Apple delays iOS 14 privacy changes after Facebook pressure
The social network complained that limiting the potential to target iOS users would see developers’ revenues collapse
Apple will push back the introduction of privacy changes set to launch with iOS 14, which would require apps to ask users for permission to collect their data
The privacy-centric feature was set to feature in the next major Apple operating system upgrade, but will now be delayed until early next year to give developers more time to react, according to Reuters. The shift comes after Facebook publicly complained it would harm the revenues of its advertising partners.
The iPhone manufacturer announced the AppTrackingTransparency feature in June, revealing it would require apps to allow users to opt-in for ad tracking and data sharing using Apple’s device identifier. Currently, iPhone users must opt-out of such tracking, but changing the regime would likely mean a huge dropoff in users who can be tracked.
“When enabled, a system prompt will give users the ability to allow or reject that tracking on an app-by-app basis,” Apple said in a statement, according to Reuters. “We want to give developers the time they need to make the necessary changes, and as a result, the requirement to use this tracking permission will go into effect early next year.”
Expected to be released in Autumn this year, iOS 14 will also introduce a host of new features including picture-in-picture, new widgets for the home screen and a new home screen with the App Library.
08/27/20: Facebook warns iOS 14 privacy changes will hurt ad revenues
Facebook has warned its advertising partners and third-party developers that privacy changes set to be introduced by iOS 14 could limit their capacity to target iPhones owners.
The next major iOS update for iPhones is will require apps to ask users for permission to collect and share data using Apple’s device identifier. Facebook, however, claims this change will put the revenue streams of smaller companies that rely on its ad network at risk.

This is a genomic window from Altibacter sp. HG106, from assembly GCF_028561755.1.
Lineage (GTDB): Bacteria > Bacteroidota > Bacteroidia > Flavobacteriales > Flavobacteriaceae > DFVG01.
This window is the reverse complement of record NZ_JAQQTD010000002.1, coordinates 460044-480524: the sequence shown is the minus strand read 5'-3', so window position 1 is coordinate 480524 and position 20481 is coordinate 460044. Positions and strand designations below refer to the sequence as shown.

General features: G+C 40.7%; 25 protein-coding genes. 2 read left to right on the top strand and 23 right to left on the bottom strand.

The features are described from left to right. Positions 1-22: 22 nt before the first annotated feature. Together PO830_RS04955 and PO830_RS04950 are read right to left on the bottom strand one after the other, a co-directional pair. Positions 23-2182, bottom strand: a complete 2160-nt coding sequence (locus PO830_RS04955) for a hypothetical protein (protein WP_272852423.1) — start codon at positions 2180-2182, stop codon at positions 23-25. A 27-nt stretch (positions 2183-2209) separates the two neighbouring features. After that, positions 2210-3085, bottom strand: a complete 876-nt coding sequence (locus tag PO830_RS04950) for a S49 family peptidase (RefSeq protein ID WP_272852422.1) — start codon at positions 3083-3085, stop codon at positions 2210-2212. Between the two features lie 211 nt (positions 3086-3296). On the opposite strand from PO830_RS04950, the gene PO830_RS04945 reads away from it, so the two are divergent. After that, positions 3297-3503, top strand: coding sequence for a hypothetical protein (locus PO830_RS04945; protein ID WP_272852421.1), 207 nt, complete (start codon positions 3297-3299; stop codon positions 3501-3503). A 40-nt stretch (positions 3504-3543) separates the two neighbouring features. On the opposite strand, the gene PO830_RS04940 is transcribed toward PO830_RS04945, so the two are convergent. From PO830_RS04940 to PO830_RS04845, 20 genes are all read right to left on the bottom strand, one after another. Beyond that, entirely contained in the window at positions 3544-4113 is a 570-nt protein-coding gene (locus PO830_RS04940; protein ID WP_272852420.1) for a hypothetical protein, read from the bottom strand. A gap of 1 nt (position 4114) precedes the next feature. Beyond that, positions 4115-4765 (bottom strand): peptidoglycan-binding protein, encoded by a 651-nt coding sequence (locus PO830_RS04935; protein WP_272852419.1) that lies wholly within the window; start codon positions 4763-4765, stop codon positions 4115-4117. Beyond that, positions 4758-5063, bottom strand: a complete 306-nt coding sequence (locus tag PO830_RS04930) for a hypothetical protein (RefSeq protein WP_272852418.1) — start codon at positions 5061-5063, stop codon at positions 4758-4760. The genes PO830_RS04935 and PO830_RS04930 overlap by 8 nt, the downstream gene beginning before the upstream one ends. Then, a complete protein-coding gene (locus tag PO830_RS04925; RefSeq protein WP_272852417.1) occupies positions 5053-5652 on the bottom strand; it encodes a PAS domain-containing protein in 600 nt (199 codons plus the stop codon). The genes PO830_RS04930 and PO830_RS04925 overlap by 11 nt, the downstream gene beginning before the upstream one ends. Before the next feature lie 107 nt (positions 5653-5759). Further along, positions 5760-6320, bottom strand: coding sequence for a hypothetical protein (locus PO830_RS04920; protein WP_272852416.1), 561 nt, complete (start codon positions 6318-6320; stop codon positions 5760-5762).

Apps will be required to obtain users’ permission before gathering data that allows tracking and ad targeting through a pop-up window. The concern, for Facebook and its partners, is that a swathe of users will decline to allow apps to track their data and target them with ads, severely limiting the monetisation potential.
Currently, iPhone users can opt-out of such tracking, but changing the regime to a conscious opt-in will likely mean a huge number of users falling away.
“We expect these changes will disproportionately affect Audience Network given its heavy dependence on app advertising,” Facebook posted in a blog entry. “Like all ad networks on iOS 14, advertiser ability to accurately target and measure their campaigns on Audience Network will be impacted, and as a result publishers should expect their ability to effectively monetize on Audience Network to decrease.”
“Ultimately, despite our best efforts, Apple’s updates may render Audience Network so ineffective on iOS 14 that it may not make sense to offer it on iOS 14.
“We expect less impact to our own advertising business, and we’re committed to supporting advertisers and publishers through these updates.”
Facebook’s public statement slamming Apple’s iOS 14 changes represents another row between the two tech rivals, with both companies at major odds over privacy. Apple, for instance, stripped Facebook of its developers’ license in January 2019 after the social media firm was found to be distributing a research app to children as young as 13.
It also emerged in April 2020 that Facebook had once tried to buy the infamous Pegasus spyware from the Israeli spyware firm NSO Group in order to spy on iOS users. NSO Group only develops surveillance tools for government agencies, but Facebook hoped to acquire usage rights and embed this tool into the now-defunct Onavo Protect app, which purported to be a virtual private network (VPN) tool.
Outlining how it plans to address the privacy changes in iOS 14, Facebook said it would not collect the device identifier for advertisers (IDFA) information used to track data so targeted advertising could be delivered.
Facebook will also release an updated version of its Facebook SDK to comply with the iOS 14 restrictions. This will provide some support for the Apple SKAdNetwork API, which limits the data available to businesses for running and measuring campaigns.
The social media giant will also ask businesses to create a new ad account dedicated to running app install ad campaigns specifically for iOS 14 users, in an effort to limit the impact on the efficacy of app install campaign measurement.
Facebook has called for Apple to reconsider the changes imposed with iOS 14, suggesting a wider consultation is critical to the broader business landscape and development ecosystem.
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